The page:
July can't come to a close any quicker for the New York Jets.
On Friday, Jets second-round draft pick, wide receiver Devin Smith, left practice after making an impressive catch that ended with a hard fall. While Smith's status wasn't immediately clear, it is now.
Friday night, the team announced that Smith suffered broken ribs, saying that the rookie is being held in the hospital overnight for precautionary purposes and that he's expected to miss much of training camp.
The speedster was expected to compete with Jeremy Kerley to be the team's WR3, but those plans are on hold for now.
Beat writer Jimmy Kempski broke down the Eagles' WR competition:
In my view, I think it'd be crazy to take Jordan Matthews off the field. The Eagles mostly stay in three wide receiver sets, and in those situations, expect Matthews to resume his role in the slot. However, when they go with two wides, Matthews should stay in and line up on the outside.
I also expect Nelson Agholor to start Week 1, and produce immediately. He just looks like the real deal to me.
So the real battle here is Josh Huff vs Riley Cooper vs Miles Austin. Huff has the most natural ability and explosion of the three, but he needs to refine some of the more nuanced aspects of the position. The Eagles would love to see Huff go out and earn more playing time, but they're not just going to hand it to him. Their opinion of Cooper is clearly far higher than yours is.
This comes on the heels of another column declaring Josh Huff as the biggest breakout candidate in the Eagles' receiving corps. Agholor figures to have the edge, as reports have been almost universally positive this offseason. Ultimately, we see Matthews, Agholor and Huff playing the most snaps, but it may not happen early or even this season. Chip Kelly likes Cooper more than the rest of us do.
Brandon Coleman is one of several candidates battling for the Saints’ No. 3 and 4 receiver jobs -- along with veterans Nick Toon, Josh Morgan, Joe Morgan and fellow second-year pro Seantavius Jones. So we’re still weeks away from being able to predict the pecking order or declare Coleman as a fantasy football sleeper.
But Coleman, who spent most of last year on the practice squad along with Jones, arguably has the highest upside of the bunch. With his size and physicality, Coleman could be a red zone monster if he's able to realize his potential. So far, so good this summer. Coleman has looked much more fluid, confident and comfortable than last summer when he battled inconsistency.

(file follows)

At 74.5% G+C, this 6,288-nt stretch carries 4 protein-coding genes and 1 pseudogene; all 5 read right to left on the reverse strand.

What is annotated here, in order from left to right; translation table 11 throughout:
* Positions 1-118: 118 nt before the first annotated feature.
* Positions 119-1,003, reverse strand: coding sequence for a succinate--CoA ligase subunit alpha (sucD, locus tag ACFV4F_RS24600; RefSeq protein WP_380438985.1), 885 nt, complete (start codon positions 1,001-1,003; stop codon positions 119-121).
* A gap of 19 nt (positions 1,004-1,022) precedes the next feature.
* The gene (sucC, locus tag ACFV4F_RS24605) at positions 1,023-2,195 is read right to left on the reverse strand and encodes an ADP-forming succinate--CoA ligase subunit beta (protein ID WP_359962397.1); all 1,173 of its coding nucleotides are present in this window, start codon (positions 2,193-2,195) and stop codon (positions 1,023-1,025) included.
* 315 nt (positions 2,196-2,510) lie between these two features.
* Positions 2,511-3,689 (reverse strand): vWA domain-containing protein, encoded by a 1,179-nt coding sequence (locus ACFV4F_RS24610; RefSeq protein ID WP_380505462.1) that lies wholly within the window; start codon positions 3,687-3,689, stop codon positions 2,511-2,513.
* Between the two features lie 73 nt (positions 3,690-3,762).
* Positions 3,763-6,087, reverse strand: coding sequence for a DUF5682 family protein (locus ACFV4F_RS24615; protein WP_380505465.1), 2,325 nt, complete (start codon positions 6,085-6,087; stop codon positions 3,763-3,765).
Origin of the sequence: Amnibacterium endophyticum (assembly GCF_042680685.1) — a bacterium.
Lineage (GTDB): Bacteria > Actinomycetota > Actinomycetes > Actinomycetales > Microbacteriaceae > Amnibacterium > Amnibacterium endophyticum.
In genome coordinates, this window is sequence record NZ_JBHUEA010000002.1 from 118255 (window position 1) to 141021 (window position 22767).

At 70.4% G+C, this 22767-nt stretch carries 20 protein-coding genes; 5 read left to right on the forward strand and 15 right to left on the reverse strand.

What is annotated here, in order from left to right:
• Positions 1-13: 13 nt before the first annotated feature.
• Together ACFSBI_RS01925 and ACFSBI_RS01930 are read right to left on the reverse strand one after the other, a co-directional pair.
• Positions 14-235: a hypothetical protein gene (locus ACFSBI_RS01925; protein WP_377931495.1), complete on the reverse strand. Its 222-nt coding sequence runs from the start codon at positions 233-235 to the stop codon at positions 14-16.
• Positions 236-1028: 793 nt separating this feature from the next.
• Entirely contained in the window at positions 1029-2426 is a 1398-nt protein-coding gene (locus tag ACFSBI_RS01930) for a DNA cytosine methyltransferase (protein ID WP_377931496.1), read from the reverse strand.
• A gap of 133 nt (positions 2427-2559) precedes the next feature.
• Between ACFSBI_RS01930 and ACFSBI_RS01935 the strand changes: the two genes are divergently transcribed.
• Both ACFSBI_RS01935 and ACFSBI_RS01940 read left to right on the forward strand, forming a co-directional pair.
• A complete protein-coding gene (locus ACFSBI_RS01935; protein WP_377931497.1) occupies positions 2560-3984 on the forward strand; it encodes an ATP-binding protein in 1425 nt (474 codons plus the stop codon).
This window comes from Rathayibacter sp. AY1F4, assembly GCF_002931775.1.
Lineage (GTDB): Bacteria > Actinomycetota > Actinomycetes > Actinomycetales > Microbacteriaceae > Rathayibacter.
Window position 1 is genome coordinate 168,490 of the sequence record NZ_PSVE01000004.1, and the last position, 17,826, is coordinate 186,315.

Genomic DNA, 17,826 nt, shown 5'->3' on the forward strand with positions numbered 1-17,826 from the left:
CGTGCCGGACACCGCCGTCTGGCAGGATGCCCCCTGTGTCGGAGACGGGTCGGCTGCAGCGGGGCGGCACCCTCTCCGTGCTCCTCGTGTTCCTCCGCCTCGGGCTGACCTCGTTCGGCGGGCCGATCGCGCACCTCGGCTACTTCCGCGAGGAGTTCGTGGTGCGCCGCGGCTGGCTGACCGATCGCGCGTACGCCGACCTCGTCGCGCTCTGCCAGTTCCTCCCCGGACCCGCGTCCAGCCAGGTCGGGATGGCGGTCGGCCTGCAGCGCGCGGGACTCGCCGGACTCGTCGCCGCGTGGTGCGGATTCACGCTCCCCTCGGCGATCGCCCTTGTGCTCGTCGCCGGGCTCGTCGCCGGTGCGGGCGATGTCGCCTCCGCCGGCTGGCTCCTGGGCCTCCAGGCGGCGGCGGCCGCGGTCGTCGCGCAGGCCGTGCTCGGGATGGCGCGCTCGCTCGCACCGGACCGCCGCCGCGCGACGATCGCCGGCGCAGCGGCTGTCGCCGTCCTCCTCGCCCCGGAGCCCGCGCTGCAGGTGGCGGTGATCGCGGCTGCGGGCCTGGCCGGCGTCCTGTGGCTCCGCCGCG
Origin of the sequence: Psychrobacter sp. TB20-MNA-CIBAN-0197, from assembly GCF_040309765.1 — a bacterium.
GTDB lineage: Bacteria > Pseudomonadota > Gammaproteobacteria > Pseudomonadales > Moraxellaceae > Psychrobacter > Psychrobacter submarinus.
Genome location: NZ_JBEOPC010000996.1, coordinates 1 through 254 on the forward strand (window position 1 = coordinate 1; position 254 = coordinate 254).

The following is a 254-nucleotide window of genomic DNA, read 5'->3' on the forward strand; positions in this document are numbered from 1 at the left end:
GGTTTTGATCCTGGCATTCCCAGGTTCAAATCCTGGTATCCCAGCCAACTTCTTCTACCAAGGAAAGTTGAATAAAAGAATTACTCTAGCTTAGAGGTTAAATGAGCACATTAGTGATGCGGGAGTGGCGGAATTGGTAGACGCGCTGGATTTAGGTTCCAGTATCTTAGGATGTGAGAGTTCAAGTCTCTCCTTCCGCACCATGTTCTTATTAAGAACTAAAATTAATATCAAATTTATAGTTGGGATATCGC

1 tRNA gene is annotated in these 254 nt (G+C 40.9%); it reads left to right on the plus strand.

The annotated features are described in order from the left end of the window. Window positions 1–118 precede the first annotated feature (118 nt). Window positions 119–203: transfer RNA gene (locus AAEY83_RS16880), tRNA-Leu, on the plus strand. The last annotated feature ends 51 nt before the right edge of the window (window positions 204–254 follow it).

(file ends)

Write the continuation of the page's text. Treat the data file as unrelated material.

“He’s stronger now. He’s healthy,” Payton said of Coleman, who spent most of last year on the practice squad. “When we got him he was coming off of a rehab from his knee. And you can see the strength in his lower body when it comes to the breaks he’s making and the cuts he’s making.”
“This confidence kind of comes through getting reps in practice and ultimately it comes through game experience in a game setting that matters,” Payton said. “But I thought his offseason has been very good, and he’s definitely in the hunt.”
The Oakland Raiders held their first practice of training camp on Friday in Napa, Calif., but Trent Richardson didn't participate. Oakland announced the former Alabama All-American had been placed on the non-football injury list.
The non-football injury list is for players who get hurt away from team activities, although the Raiders did not announce an injury for Richardson. His placement on the NFI list also might indicate he did not pass or did not take Thursday's conditioning test.
While on the NFI list, Richardson can't practice with the team. He'll be immediately eligible to practice once the designation is removed.
The NFI designation comes two days after Vic Tafur of the San Francisco Chronicle reported "whispers are that the Trent Richardson reclamation project is not going so well."
Kendall Wright is clearly the top receiver and Hakeem Nicks got the bulk of the work opposite Wright. But the second snap of many series featured two new guys, including Harry Douglas, Justin Hunter and Green-Beckham.